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I've heard rumors that the power line frequency is kept stable and accurate by syncing it with atomic clocks. Is this true? What kind of accuracy does it have? Is this true everywhere?

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Here's what wikipedia says:

Regulation of power system frequency for timekeeping accuracy was not commonplace until after 1926 and the invention of the electric clock driven by a synchronous motor. Network operators will regulate the daily average frequency so that clocks stay within a few seconds of correct time. In practice the nominal frequency is raised or lowered by a specific percentage to maintain synchronization. Over the course of a day, the average frequency is maintained at the nominal value within a few hundred parts per million. In the synchronous grid of Continental Europe, the deviation between network phase time and UTC is calculated at 08:00 each day in a control center in Switzerland, and the target frequency is then adjusted by up to ±0.01 Hz (±0.02%) from 50 Hz as needed, to ensure a long-term frequency average of exactly 24×3600×50 cycles per day is maintained. In North America, whenever the error exceeds 10 seconds for the east, 3 seconds for Texas, or 2 seconds for the west, a correction of ±0.02 Hz (0.033%) is applied. Time error corrections start and end either on the hour or on the half hour. A real-time frequency meter for power generation in the United Kingdom is available online. Smaller power systems may not maintain frequency with the same degree of accuracy.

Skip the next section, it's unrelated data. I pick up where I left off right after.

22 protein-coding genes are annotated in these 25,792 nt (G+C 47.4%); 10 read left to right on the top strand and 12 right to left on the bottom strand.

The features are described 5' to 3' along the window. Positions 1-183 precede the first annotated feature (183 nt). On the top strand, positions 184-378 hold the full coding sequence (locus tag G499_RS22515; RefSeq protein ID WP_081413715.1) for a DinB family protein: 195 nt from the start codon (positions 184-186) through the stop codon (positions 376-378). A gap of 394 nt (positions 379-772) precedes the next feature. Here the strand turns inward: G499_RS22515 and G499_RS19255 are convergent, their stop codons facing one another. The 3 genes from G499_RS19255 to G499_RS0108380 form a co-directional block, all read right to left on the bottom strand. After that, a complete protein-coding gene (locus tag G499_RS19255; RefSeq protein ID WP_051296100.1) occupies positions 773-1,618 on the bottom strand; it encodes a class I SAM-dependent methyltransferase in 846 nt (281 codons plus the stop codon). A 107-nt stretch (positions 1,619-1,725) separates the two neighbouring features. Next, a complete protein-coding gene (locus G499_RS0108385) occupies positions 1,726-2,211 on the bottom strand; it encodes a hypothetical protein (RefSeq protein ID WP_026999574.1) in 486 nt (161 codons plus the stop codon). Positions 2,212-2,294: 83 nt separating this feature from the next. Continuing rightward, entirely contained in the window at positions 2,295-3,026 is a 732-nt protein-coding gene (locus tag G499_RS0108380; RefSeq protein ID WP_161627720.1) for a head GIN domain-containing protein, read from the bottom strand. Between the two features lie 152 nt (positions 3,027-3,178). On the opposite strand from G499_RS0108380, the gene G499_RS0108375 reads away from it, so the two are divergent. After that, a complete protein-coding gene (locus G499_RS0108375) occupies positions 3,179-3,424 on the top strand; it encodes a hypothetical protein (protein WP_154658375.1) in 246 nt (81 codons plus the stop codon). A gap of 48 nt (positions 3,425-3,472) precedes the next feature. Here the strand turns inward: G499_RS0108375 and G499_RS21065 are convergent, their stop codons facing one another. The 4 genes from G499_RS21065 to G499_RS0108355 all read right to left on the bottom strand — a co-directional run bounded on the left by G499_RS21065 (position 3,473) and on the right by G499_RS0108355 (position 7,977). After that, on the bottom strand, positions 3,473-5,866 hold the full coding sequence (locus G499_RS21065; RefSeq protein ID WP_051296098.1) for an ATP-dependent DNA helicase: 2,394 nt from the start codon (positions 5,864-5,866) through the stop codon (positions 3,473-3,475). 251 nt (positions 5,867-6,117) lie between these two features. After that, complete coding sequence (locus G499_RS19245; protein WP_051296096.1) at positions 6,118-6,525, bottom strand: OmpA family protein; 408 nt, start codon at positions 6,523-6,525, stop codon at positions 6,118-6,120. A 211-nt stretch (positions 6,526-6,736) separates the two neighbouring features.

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    \$\begingroup\$ UK power line frequency meter, pretty interesting \$\endgroup\$ – Nick T Dec 13 '10 at 17:10
  • \$\begingroup\$ There is a website that shows the current difference between UTC and grid time for Europe. So in normal operation it can be more than 30s off. There where incidents where it was almost 400s off. \$\endgroup\$ – Josef says Reinstate Monica Jun 4 '19 at 13:12
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This thread indicates the frequency may vary from 59 to 61 cycles during the day, but midnight to midnight they adjust the frequency to be exactly 5184000 cycles per 24 hour period.

There are also three (or four, not clear) separate grids in the US that do not maintain a phase relationship between them.

So -- short term timing (e.g. a few minutes or a couple of hours), within a fraction of a per cent. Long term, very accurate.

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  • \$\begingroup\$ Any idea why the correction happens at a specific time of day, instead of continuously? \$\endgroup\$ – endolith Feb 16 '13 at 19:05
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    \$\begingroup\$ I believe the reason the frequency varies during the day is because the demand on the grid changes, causing more or less of a load on the rotating generators which vary their speed and thus their frequency. However these devices have a huge amount of inertia, so it would be impossible to make instantaneous corrections to their speed. So it becomes a control problem. Trying to do corrections when the load is changing is just going to make the frequency variations worse. By waiting until early in the morning, when the load is minimal, it would be much easier to correct. \$\endgroup\$ – tcrosley Feb 17 '13 at 6:31

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